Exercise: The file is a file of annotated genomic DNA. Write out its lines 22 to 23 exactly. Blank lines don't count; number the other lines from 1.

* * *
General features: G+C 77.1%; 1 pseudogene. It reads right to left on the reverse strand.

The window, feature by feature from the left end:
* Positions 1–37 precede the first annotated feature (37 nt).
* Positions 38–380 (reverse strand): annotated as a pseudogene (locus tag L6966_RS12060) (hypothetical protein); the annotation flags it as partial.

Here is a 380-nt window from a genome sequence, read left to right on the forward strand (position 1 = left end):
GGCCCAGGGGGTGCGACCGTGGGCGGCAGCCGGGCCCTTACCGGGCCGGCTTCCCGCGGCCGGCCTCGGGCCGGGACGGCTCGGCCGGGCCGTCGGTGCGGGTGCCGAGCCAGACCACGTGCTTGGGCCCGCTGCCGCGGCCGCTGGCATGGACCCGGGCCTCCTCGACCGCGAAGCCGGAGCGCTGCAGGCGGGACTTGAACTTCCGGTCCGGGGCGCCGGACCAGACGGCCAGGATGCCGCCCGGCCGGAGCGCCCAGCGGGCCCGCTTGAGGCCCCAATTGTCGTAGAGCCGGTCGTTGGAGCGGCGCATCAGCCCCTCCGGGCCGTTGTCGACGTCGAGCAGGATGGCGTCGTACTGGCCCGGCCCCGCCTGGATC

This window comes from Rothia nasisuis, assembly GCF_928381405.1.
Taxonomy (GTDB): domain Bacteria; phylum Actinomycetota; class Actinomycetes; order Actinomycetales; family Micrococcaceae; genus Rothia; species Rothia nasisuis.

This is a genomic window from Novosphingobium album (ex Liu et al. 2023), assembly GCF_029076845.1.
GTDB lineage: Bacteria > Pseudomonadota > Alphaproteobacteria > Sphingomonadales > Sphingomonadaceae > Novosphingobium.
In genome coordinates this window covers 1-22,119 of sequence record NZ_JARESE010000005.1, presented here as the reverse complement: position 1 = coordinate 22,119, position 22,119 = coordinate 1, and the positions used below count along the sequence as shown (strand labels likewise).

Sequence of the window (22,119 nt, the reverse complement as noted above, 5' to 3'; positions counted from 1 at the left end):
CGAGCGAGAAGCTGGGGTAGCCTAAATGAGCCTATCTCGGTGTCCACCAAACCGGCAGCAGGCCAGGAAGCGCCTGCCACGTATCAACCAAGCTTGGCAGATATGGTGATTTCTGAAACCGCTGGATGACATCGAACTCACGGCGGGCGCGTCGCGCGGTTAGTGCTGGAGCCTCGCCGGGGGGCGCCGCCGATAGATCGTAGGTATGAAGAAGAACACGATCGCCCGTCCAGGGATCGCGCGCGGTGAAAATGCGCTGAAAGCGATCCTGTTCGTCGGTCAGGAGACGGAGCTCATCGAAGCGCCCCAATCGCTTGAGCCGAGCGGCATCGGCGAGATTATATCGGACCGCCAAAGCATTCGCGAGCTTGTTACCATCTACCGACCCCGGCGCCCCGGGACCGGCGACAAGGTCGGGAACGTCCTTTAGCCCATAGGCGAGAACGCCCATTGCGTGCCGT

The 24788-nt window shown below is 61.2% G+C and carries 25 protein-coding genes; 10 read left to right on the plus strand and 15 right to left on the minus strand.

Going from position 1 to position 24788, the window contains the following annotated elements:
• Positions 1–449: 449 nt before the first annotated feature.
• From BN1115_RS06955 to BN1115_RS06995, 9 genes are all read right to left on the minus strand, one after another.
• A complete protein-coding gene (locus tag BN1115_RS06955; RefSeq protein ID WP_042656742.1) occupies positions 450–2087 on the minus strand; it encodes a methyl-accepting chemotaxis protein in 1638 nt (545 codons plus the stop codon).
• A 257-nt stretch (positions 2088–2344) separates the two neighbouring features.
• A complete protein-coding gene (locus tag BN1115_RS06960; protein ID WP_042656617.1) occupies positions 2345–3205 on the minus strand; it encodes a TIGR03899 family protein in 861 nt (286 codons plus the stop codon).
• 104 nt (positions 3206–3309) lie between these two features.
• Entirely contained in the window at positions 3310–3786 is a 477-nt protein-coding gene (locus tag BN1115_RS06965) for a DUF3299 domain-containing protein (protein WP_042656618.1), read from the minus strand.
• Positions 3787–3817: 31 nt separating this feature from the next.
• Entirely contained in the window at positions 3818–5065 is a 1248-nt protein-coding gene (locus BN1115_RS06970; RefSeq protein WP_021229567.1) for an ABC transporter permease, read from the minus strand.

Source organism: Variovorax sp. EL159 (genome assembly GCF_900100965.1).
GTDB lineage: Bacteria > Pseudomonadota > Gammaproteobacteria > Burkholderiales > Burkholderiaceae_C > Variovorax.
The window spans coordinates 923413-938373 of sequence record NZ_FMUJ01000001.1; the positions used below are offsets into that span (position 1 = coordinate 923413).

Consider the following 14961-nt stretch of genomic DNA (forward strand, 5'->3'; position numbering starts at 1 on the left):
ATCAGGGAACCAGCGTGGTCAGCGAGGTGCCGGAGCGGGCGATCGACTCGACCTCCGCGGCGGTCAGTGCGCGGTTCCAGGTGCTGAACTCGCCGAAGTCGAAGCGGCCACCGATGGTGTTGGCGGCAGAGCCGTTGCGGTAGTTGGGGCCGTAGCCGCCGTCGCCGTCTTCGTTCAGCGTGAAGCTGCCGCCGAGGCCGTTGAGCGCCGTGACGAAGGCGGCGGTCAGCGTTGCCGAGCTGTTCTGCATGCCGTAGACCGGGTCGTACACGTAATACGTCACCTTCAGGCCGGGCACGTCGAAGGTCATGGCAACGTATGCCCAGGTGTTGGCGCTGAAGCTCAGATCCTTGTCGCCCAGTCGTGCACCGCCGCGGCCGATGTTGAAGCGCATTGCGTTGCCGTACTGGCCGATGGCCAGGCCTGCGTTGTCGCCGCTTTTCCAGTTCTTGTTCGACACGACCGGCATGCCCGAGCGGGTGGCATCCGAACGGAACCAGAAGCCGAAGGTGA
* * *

• Entirely contained in the window at positions 3310–3786 is a 477-nt protein-coding gene (locus tag BN1115_RS06965) for a DUF3299 domain-containing protein (protein WP_042656618.1), read from the minus strand.
• Positions 3787–3817: 31 nt separating this feature from the next.